I recently read an article about the upcoming Summer Olympics. It said that British athletes have been advised not to shake hands with other players or dignitaries at the London Olympic Games for fear that they will pick up an illness and lose the opportunity to win a medal in the games.
As a mom with a house full of kids who spread germs faster than they can send a text, I completely understand this concern. I know what it is like when all six of mine pass around the stomach flu, I can’t even imagine what that would be like to see a few thousand Olympians struggling to make it to the toilet at the Olympic Village.
Regardless of the fact that the summer is not typically known as “flu season,” most of us that have experienced the flu epidemic visiting our house know all to well that it likes to show up at the most unexpected times. Like the day before a vacation, in the middle of a school play or in this case, during the summer Olympics. I remember years ago, I think it was the Duke football team who came to play FSU. Someone on their team had the flu and the next thing you know both teams are down for the count. Trust me, I get their concern.
Did you know that handshaking goes as far back as the 2nd century B.C.? Shaking someone’s hand was a way to show that you did not hold a weapon. In this day and age I swear that I would be more concerned that turning down a handshake could come across like an insult and lead to someone pulling a weapon. If the Olympians cannot shake hands with their competitors and with the dignitaries who have come from all over the world for this event, what should they do?
I brought it up with the kids one night at the dinner table. Who knows why, it is not as if the British Government was asking the Newsome Family for suggestions on how to greet people. But I figured that since I am like a broken record constantly reminding my kids to “look adults in the eyes and shake hands firmly when being introduced to them,” that maybe they would have some thoughts on the subject. I told them my idea was that perhaps the athletes could do a respectful nod of the head to each other. That was met with lots of groans and rolling of the eyes. Apparently, I should have known that Olympic athletes would “die of embarrassment” if they had to do that.
As they threw out their ideas, I almost started laughing. All I could think of was what it would look like if I saw people greeting each other at the grocery store in any of the following ways they thought of. The first idea shouted out was to greet each other with a fist bump. I nixed that because you would still be technically “touching” hence the possibility of spreading germs. Plus an example of this fist bump left one of the kids in tears. A chest bump was suggested like the football players do after scoring a goal, once again I shot down that idea. Having just had surgery on my chest, I don’t want anyone bumping it. I’m pretty sure my doctor would have put that on the “things not to do for six weeks” list. Air kisses, bowing, fake high-fives, and the ever popular elbow bump were suggested as well.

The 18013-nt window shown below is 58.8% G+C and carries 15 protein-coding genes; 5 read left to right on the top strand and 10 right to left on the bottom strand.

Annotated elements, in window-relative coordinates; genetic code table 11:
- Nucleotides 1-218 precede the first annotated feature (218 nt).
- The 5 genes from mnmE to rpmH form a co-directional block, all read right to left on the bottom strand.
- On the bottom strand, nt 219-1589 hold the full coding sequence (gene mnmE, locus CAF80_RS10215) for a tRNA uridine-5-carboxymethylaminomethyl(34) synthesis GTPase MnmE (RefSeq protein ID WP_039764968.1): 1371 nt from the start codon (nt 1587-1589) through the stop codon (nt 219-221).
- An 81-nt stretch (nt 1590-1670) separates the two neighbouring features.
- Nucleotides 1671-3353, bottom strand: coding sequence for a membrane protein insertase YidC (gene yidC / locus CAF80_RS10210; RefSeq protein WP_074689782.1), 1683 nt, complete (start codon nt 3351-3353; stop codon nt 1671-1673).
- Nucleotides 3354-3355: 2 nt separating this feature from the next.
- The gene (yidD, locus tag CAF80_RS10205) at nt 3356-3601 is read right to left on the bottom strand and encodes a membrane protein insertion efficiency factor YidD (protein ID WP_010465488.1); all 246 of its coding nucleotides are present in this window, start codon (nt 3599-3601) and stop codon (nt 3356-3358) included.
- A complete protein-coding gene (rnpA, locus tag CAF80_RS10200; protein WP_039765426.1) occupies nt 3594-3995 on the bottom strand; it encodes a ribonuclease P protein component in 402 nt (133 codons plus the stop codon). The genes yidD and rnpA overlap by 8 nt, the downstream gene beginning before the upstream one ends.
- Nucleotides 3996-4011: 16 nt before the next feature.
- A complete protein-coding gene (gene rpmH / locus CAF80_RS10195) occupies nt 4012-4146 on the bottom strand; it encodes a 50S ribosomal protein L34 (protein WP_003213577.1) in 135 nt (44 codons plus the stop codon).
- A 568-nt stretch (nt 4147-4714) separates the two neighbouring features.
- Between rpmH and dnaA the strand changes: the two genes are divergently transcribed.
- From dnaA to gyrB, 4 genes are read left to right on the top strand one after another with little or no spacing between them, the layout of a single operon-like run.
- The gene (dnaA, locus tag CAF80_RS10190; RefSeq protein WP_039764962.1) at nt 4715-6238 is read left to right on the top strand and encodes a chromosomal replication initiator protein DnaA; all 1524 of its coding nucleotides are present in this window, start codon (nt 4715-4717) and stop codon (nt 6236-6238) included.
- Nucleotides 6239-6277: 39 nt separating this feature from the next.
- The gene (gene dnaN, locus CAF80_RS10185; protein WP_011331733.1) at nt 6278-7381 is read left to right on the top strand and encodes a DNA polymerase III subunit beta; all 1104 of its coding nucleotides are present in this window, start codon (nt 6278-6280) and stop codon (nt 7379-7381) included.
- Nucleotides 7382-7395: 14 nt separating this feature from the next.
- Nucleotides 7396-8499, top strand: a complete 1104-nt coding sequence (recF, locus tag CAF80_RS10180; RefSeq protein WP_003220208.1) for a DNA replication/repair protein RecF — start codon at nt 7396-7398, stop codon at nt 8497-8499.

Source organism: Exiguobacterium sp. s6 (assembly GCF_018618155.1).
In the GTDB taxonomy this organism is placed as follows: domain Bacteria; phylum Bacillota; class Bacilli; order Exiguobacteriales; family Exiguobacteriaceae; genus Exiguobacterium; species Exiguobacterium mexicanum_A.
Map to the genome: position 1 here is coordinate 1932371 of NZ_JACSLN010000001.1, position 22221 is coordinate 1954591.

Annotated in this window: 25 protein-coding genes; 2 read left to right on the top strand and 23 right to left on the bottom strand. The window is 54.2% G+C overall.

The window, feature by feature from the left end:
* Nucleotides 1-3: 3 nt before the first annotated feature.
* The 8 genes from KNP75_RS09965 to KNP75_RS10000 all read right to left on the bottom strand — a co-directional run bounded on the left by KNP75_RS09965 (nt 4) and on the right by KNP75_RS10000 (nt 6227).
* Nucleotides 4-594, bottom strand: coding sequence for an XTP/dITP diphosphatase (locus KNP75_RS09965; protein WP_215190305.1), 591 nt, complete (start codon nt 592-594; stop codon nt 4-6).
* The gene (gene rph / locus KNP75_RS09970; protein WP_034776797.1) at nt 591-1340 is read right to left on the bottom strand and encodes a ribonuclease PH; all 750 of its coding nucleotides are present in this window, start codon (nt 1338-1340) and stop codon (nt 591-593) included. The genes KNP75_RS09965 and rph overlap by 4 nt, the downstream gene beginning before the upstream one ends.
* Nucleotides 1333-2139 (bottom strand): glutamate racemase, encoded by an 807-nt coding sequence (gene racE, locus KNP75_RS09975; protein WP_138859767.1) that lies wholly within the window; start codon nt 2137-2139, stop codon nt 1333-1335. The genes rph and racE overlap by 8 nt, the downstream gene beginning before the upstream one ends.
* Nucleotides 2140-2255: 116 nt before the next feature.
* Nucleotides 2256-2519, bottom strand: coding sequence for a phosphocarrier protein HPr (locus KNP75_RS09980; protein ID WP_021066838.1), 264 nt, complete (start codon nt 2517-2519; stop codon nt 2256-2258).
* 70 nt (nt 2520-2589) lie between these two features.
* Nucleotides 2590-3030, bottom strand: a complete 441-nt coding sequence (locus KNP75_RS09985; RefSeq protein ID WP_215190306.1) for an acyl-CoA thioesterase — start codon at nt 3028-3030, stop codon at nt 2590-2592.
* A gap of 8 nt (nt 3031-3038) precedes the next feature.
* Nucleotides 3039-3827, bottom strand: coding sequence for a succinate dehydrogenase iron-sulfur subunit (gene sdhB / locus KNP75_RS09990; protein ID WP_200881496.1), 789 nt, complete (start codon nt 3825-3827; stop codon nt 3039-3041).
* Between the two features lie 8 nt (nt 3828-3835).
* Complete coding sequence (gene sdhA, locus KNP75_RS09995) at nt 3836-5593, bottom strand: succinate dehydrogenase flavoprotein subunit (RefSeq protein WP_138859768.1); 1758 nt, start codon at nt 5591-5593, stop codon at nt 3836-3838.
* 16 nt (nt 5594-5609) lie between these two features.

After finding it necessary to call a time-out at the dinner table because they kept using each other to show me what they meant by a “bump” greeting and an “air” slap (which seemed to conveniently land on one of their siblings making them feel it necessary to return the greeting), one of them said something that made sense.
Like the ever brilliant 11-year-old she is, my daughter pointed out the obvious thing that adults sometime forget. Touch is what connects us. Studies have shown that jurors are more lenient with a defendant when they see the lawyer place their hand on the defendant’s shoulder. Nothing melts the heart of a parent than seeing your child and his or her teammates give each other hugs after winning or losing a big game. As a country, we have found hope in the darkest moments in history when we see complete strangers standing hand in hand, supporting each other.
Shaking hands, giving high fives, elbow bumps, hugs and kisses are all simple ways that we are able to show a simple expression that we care. Why would we ever want to stop people from doing that?” she asked. “Especially when we have soap, water and hand sanitizer that can kill the germs!”
Pretty basic huh? Germs are all around us, in far many more places than our skin. That is always going to be a fact of life. Perhaps, instead of doing away with a handshake, we could simply give each athlete a bottle of hand sanitizer and have them use that after greeting all the other players and dignitaries. The Olympic Committee could even do a quick hand-washing demonstration for all of the athletes. There would be no need to worry about a language barrier, the technique is universal.
The more I think about it the more I think that it really is too bad that the British Government didn’t come to the Newsome Family for some suggestions. I have an 11-year-old that came up with a very simple solution so that we can continue the tradition of spreading love and not worry about spreading the germs.